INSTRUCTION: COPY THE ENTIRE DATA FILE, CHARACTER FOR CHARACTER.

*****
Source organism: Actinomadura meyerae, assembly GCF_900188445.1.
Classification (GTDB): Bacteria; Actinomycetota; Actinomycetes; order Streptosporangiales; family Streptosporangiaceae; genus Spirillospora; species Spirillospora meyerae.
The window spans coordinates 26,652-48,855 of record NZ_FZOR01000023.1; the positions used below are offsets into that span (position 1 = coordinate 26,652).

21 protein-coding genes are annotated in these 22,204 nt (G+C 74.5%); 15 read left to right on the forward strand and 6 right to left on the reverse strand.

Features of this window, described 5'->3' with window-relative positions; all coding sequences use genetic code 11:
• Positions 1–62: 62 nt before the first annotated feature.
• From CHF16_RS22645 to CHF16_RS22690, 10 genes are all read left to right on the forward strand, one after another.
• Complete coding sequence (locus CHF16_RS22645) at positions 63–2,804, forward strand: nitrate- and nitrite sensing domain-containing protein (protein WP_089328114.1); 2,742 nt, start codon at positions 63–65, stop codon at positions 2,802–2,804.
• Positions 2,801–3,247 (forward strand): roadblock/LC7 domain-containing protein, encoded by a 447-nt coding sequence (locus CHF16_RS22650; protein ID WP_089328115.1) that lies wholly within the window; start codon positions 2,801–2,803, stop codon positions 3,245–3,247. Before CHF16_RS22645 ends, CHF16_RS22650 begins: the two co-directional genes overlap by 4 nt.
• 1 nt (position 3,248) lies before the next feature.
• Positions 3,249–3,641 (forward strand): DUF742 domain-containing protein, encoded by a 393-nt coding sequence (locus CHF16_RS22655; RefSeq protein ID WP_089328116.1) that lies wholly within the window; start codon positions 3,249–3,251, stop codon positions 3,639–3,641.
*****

Source organism: Actinomadura meyerae, assembly GCF_900188445.1.
Classification (GTDB): Bacteria; Actinomycetota; Actinomycetes; order Streptosporangiales; family Streptosporangiaceae; genus Spirillospora; species Spirillospora meyerae.
The window spans coordinates 26,652-48,855 of record NZ_FZOR01000023.1; the positions used below are offsets into that span (position 1 = coordinate 26,652).

21 protein-coding genes are annotated in these 22,204 nt (G+C 74.5%); 15 read left to right on the forward strand and 6 right to left on the reverse strand.

Features of this window, described 5'->3' with window-relative positions; all coding sequences use genetic code 11:
• Positions 1–62: 62 nt before the first annotated feature.
• From CHF16_RS22645 to CHF16_RS22690, 10 genes are all read left to right on the forward strand, one after another.
• Complete coding sequence (locus CHF16_RS22645) at positions 63–2,804, forward strand: nitrate- and nitrite sensing domain-containing protein (protein WP_089328114.1); 2,742 nt, start codon at positions 63–65, stop codon at positions 2,802–2,804.
• Positions 2,801–3,247 (forward strand): roadblock/LC7 domain-containing protein, encoded by a 447-nt coding sequence (locus CHF16_RS22650; protein ID WP_089328115.1) that lies wholly within the window; start codon positions 2,801–2,803, stop codon positions 3,245–3,247. Before CHF16_RS22645 ends, CHF16_RS22650 begins: the two co-directional genes overlap by 4 nt.
• 1 nt (position 3,248) lies before the next feature.
• Positions 3,249–3,641 (forward strand): DUF742 domain-containing protein, encoded by a 393-nt coding sequence (locus CHF16_RS22655; RefSeq protein ID WP_089328116.1) that lies wholly within the window; start codon positions 3,249–3,251, stop codon positions 3,639–3,641.